Friday, August 27, 2010
Excerpt from the official press release:
Few, if any, archival resources can claim as complete and wide-ranging a documentary record for American academic publishing in the social sciences over the past half century than the Irving Louis Horowitz-Transaction Publishers Archives, 1939-2009. According to William L. Joyce, Penn State's Dorothy Foehr Huck chair and head of special collections, "This archive of well over 100 cubic feet of materials documents the expansion of social science research and publication from the 1960s into the first decade of the 21st century as it also illustrates the widening focus of the social sciences on important public policy issues."
View the collection at:
Thursday, August 26, 2010
The newest name on the list of the Libraries’ digitized collections is Joseph Priestley, the 18th-century English clergyman, political theorist, radical thinker, and physical scientist who played pivotal roles in the invention of ecosystem science, the founding of the Unitarian Church, and the intellectual development of the U.S. Best known as the scientist who discovered oxygen, he also made major contributions in the fields of education and philosophy. The digital site displays Priestley's correspondence with Josiah Wedgwood and others; two holograph drafts of his memoirs, his Last Will and Testament, an account book, his Birmingham Library card, and his property inventory. In addition to the papers, the digitized collection contains a unique item: the Priestley Memorial Scrapbook, compiled in 1875 and containing mounted photographs of posed groups of the scientists in attendance in Northumberland, Pennsylvania, at a celebration known as the Centennial of Chemistry, which was the first important gathering of chemists held in the United States. The group later became known as the American Chemical Society.
Consult the site at http://www.libraries.psu.edu/psul/digital/priestley.html
Wednesday, August 25, 2010
Twenty-eight items from the holdings of Rare Books and Manuscripts are currently on display at the Palmer Museum of Art in the exhibition “A Room of Their Own: The Bloomsbury Artists in American Collections,” on display through September 26, 2010. Among the materials on loan from Special Collections are letters by Virginia and Leonard Woolf, Lytton Strachey, and Roger Fry. Also included is a selection of books by the Bloomsbury literati with cover art and illustrations designed by their artist colleagues such as Vanessa Bell. Published by the Hogarth Press, these volumes augment the exhibition’s exploration of the relationship between art and literature in this group of 20th-century moderns.
For more information about the Bloomsbury exhibition, see
Tuesday, August 24, 2010
A gallery talk by Miranda Hofelt, Ph.D. candidate, the University of Chicago, and lecturer at the Art Institute of Chicago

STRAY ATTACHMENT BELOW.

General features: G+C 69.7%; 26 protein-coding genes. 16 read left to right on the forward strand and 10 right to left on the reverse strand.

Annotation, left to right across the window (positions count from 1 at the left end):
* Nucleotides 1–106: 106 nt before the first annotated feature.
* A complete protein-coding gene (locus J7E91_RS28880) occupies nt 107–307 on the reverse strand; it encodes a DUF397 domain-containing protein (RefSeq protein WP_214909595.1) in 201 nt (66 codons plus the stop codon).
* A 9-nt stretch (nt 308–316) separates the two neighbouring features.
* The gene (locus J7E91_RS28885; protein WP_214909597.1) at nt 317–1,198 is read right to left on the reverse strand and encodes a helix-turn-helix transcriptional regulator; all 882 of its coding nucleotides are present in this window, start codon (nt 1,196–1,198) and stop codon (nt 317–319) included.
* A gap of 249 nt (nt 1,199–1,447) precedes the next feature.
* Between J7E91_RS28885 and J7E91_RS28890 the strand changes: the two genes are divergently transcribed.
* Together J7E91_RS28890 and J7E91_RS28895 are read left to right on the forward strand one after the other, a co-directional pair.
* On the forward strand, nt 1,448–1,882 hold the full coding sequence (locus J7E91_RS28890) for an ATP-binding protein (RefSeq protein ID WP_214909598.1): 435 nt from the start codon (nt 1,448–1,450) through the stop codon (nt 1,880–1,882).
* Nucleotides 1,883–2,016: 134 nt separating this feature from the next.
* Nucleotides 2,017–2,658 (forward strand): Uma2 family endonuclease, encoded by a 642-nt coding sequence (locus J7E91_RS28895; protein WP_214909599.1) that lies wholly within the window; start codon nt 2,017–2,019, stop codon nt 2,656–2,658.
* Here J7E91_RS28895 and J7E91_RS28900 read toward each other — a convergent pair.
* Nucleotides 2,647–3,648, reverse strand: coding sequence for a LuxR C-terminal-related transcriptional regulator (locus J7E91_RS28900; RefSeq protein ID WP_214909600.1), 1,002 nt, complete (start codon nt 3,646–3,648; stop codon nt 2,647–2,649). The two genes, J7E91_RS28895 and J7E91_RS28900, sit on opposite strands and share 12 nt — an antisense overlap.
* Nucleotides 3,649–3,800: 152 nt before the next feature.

Thursday, September 2, 1010 at 4:30pm
Foster Auditorium (Paterno Library, first floor)
The talk will be held in conjunction with a new exhibition in the Heinz K. and Bridget A. Henisch Photo-History Collection Exhibition Room, 201A Pattee Library. The exhibition includes photographs, postcards, books, periodicals, advertisements, and other original documents that highlight the advent of the New Woman onto the American scene in the 1890s. Young, active, fashionable, adventurous, and often unescorted, the so-called New Woman took advantage of the mobility, freedom, and independence offered by the cycling and camera crazes that swept the American scene at the end of the 19th century. Special topics in Miranda Hofelt's lecture include the technological debut of the safety bicycle and the hand-held Kodak camera; representations of the New Woman in advertising to sell the equipment and gear developed by manufacturers; parodies of the New Woman that underscored the danger of leaving their "proper" homes by going awheel and Kodaking; and the interrelationship of the New Woman, cycling, and photography as symbols of liberty and modernity. The lecture is free and open to the public.
The items in the exhibition were selected from the holdings of the Henisch Photo-History Collection and Rare Books and Manuscripts by guest curator Miranda Hofelt, who was co-curator of a recent exhibition at the Metropolitan Museum of Art in New York City, "Playing with Pictures: The Art of Victorian Photocollage" and co-author of an exhibition catalog of the same title. She has taught courses at the University of Chicago and the University of Pittsburgh.
The Henisch Photo-History Collection Exhibition Room is located off the Paterno Family Humanities Reading Room and is accessible to the public during the hours of operation of the University Libraries. The exhibition will be on display through December 31, 2010.
Friday, August 20, 2010
Penn State University Libraries have launched a new website, based on extensive usability testing and user feedback, and meant to make services and resources more accessible and discoverable to students, faculty and staff.
At the same time, Special Collections needed to migrate dozens of projects done over the past decade into the new content management system. We used the opportunity to make our top-level pages more attractive, and hopefully better organized for our users. In addition, we added an online tutorial and tour.
We're still working out a few kinks here and there, but if you are interested, please take a look and tell us what you think! We'll be doing user studies later in the fall semester.
Posted by Michelle at 5:16 PM